Earth Issues

Take care burning outdoors

 | May 10, 2013

burn Wildfire season is fast approaching and Sun Peaks Fire Rescue and Kamloops Fire Centre are urging residents to take care with outdoor burning.

As the snow melts highly flammable materials like dried grass and deadfall are exposed and, coupled with wind and heat, the risk of wildfire increases.

When it comes to burning outdoors, Sun Peaks Fire Rescue Captain Colin Cannon said that residents must comply with Sun Peaks’ Fire Life Safety Bylaw No. 0007. The bylaw specifies that permits may be issued by the fire chief, “for open air backyard burning of grass and weeds, garden waste, tree clippings, dead leaves and dead grass resulting from the cleaning of gardens and yards in small fires.”

Permits may be refused if environmental conditions aren’t suitable for burning.

Permits aren’t generally required for campfires or barbecues, although these fires may be prohibited by the fire chief if deemed necessary.

When lighting campfires or barbecues Cannon said it’s important to be prepared — knowing current conditions and checking the fire danger rating sign at the entrance of the resort, west of the Sun Peaks Hostel.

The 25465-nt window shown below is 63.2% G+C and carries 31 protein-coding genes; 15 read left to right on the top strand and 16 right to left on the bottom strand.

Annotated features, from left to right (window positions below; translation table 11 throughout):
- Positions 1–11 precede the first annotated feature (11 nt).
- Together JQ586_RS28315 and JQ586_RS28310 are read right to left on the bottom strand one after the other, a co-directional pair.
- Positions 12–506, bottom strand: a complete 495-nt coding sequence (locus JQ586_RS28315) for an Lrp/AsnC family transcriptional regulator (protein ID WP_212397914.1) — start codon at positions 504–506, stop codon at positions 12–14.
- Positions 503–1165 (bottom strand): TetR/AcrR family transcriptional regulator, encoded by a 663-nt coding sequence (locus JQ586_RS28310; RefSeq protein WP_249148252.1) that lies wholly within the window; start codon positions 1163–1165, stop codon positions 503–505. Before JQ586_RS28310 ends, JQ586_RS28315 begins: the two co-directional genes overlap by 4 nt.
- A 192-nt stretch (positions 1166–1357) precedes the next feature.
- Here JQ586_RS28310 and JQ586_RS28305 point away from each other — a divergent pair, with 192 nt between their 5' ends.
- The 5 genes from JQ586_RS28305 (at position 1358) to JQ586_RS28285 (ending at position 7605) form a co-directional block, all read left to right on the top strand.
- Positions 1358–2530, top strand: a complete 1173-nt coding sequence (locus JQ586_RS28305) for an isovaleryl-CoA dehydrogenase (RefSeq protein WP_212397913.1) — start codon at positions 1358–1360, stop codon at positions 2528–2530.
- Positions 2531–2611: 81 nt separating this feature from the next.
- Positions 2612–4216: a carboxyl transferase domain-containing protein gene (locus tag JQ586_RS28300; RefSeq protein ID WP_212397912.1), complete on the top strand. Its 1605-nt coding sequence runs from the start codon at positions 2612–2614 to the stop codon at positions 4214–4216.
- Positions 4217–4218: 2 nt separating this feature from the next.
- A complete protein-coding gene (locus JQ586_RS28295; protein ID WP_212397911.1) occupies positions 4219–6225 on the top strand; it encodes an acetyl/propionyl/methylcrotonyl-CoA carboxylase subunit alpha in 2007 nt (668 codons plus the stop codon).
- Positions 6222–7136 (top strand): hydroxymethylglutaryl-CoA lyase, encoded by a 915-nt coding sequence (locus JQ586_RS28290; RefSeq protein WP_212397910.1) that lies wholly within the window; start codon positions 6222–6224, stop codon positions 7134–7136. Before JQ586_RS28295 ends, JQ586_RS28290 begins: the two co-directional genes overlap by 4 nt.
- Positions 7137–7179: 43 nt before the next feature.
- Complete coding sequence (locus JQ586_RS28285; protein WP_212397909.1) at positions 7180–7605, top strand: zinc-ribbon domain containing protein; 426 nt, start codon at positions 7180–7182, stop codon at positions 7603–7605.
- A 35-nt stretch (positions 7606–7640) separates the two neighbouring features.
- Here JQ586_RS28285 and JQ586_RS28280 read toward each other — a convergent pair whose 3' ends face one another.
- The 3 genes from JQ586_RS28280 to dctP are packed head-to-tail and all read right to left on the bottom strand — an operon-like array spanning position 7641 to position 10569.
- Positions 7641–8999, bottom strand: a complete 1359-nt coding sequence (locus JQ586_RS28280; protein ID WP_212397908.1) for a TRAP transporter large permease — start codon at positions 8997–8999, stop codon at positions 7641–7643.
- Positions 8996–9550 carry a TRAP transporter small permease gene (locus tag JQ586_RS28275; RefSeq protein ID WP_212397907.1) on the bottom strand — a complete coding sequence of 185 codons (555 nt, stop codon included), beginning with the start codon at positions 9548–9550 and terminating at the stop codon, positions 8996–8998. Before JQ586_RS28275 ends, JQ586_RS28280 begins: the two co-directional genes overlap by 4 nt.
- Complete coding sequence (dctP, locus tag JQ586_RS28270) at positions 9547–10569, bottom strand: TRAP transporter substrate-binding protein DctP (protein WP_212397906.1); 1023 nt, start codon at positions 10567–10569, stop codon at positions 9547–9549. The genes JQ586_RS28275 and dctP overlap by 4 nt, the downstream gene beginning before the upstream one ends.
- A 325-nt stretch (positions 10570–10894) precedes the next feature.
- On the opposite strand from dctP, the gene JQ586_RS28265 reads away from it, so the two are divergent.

“Have some water around and make sure you have a shovel to (move) any sparks. We prefer a hose, put it beside your fire, and then leave it there,” Cannon explained.

“When you’re finished with the fire, (put) it out. Don’t let it burn out.”

The bylaw requires that a person 18-years-old or older must be present at the fire and in charge of it whilst it’s burning, smoldering and until completely extinguished.

Anyone planning to conduct a grass, or ordinary, burn over 0.2 hectares (Category 3 fires), must obtain a burn registration number ahead of time by calling 1-888-797-1717.

In British Columbia, an average 48 per cent of all wildfires are caused by human activity. Both the Fire Life Safety Bylaw and the B.C. Wildfire Act prohibit outside burning in certain circumstances. Under the B.C. Wildfire Act individuals contravening an open fire prohibition may be fined $345, or if convicted in court, face a maximum $100,000 fine and or one year in jail. If the contravention causes or contributes to a wildfire, the person may be subject to a penalty of up to $10,000 and be ordered to pay firefighting and associated costs.

If you see flames or smoke, call 1-800-663-5555 toll-free or dial *5555 on your cell phone.

View the BC Firesmart Manual at: sunpeaksne.ws/FSman

Comments